Religion and Philosophy

lonely plant

Once you acknowledge that plants are intelligent and sentient beings, moral questions quickly follow. Should they have rights? How can we think of plants as "persons"? Plant scientist Matt Hall sorts out these ideas with Steve.More

The many realities

How do you know what’s real? Start with your senses — if you can see, touch, hear or taste something, it’s real — right? Not necessarily, according to cognitive scientist Donald Hoffman and neurologist Suzanne O’Sullivan.More

earth from space

Lidia Yuknavitch’s apocalyptic novel “The Book of Joan” is one of the most stunning examples of climate fiction. It’s the story of a near-future where Earth is decimated and the last few survivors are stranded out in space.More

questions and stones

Suppose you know your death is imminent, but you have a choice about how you will die. What would you choose? More

pyramid

Alchemists believed that if they could transform matter, why not also the spirit, or the self? That last part is what’s attracting new followers today, like Sara Durn.More

alchemical recipes

Pamela Smith's science history students spend a semester taking medieval alchemical recipes and re-creating them in a lab.More

Ross Gay

In a dark world, poet Ross Gay recommends "stacking delights." Share what you love, he says — not what you hate.More

"The Tradition" book cover design by Phil Kovacevich

Jericho Brown is an award-winning poet who has been working with religious language for a long time. His poems have titles like "1 Corinthians 13:11" and "Hebrews 13." His book "The Tradition" continues to mine Brown's childhood in the church.More

Steve Paulson, Jeff Schloss and David Sloan Wilson

Evolutionary biologists Jeff Schloss and David Sloan Wilson joined Steve Paulson to explore how group selection can explain altruism.More

Love in 36 Questions

Can you fall in love with anyone?  Maybe, if you ask the right questions.More

the day-to-day hope

Theologian Serene Jones says that hope isn't just spiritual — it's a force that moves people through the day-to-day grind to do bigger things.More

Budding hope

Hope can seem saccharine. Bland. Trite. But talking about hope with Andre Willis, a philosopher of religion, might make you realize you're not thinking big enough when you think about what hope means.More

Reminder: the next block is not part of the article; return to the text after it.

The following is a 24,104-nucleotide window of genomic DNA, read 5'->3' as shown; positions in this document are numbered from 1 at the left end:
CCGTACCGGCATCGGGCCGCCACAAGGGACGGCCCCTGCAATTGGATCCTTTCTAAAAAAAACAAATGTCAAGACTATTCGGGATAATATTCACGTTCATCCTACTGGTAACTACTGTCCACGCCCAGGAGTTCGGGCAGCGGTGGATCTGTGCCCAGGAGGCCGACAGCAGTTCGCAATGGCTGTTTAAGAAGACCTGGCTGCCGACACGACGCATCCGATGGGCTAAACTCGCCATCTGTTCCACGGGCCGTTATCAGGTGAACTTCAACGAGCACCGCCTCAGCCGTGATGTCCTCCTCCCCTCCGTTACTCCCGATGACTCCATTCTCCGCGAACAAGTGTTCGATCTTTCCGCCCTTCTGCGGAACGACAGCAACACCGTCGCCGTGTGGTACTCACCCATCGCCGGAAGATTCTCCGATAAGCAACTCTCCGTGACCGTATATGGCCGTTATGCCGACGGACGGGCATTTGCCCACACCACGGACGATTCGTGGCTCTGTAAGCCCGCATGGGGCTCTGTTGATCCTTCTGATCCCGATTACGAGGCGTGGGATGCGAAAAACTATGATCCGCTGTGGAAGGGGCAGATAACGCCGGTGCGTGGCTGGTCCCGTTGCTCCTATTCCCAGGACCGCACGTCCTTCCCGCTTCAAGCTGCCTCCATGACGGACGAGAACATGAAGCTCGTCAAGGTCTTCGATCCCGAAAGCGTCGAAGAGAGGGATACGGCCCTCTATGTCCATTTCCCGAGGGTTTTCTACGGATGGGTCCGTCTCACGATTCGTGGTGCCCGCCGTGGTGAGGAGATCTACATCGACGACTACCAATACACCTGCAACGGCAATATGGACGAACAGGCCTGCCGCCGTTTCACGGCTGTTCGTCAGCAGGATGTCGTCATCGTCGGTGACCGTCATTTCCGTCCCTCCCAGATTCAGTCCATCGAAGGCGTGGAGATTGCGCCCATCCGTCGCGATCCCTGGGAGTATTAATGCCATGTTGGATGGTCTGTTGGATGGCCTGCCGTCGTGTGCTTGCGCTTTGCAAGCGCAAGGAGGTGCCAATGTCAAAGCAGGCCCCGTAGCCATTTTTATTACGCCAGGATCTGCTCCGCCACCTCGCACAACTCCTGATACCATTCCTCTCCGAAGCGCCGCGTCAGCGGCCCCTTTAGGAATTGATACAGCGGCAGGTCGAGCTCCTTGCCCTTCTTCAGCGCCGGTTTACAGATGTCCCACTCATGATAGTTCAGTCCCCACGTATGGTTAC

Clock

He’s one of the most frenetically productive, wired guys on the planet, but digital media theorist Douglas Rushkoff is backing away from the clock.More

Window man

David Kessler is one of the foremost experts on death and grieving. He’s written many books on the subject, and worked with Elizabeth Kubler Ross on famous five stages of grief. He recently added a sixth: finding meaning.More

light in the dark

Philosopher John Kaag discusses how the 19th century thinker William James might help us seek meaning and purpose in a confusing time.More

Dafne Keene as Lyra Silvertongue on HBO's "His Dark Materials"

The return of HBO's adaptation of Philip Pullman's classic series "His Dark Materials" is the perfect time to dive into his new trilogy, "The Book of Dust." The tales of an older Lyra Belacqua probe more deeply into the central question of his earlier books: What is the nature of consciousness? More

Elizabeth Krohn says she left her body, went somewhere else, met and talked to God. And then came back to dream the future. What does her experience tell us about where religion comes from?More

Women Who Rule

It's common in literary and historical accounts of powerful women to make them out to be villains — witches, demons, succubi, changelings — or erase them entirely. Historian Kara Cooney, author Madeline Miller, Religious scholar Serenity Young, and classics scholar Emily Wilson talk about why that might be.More

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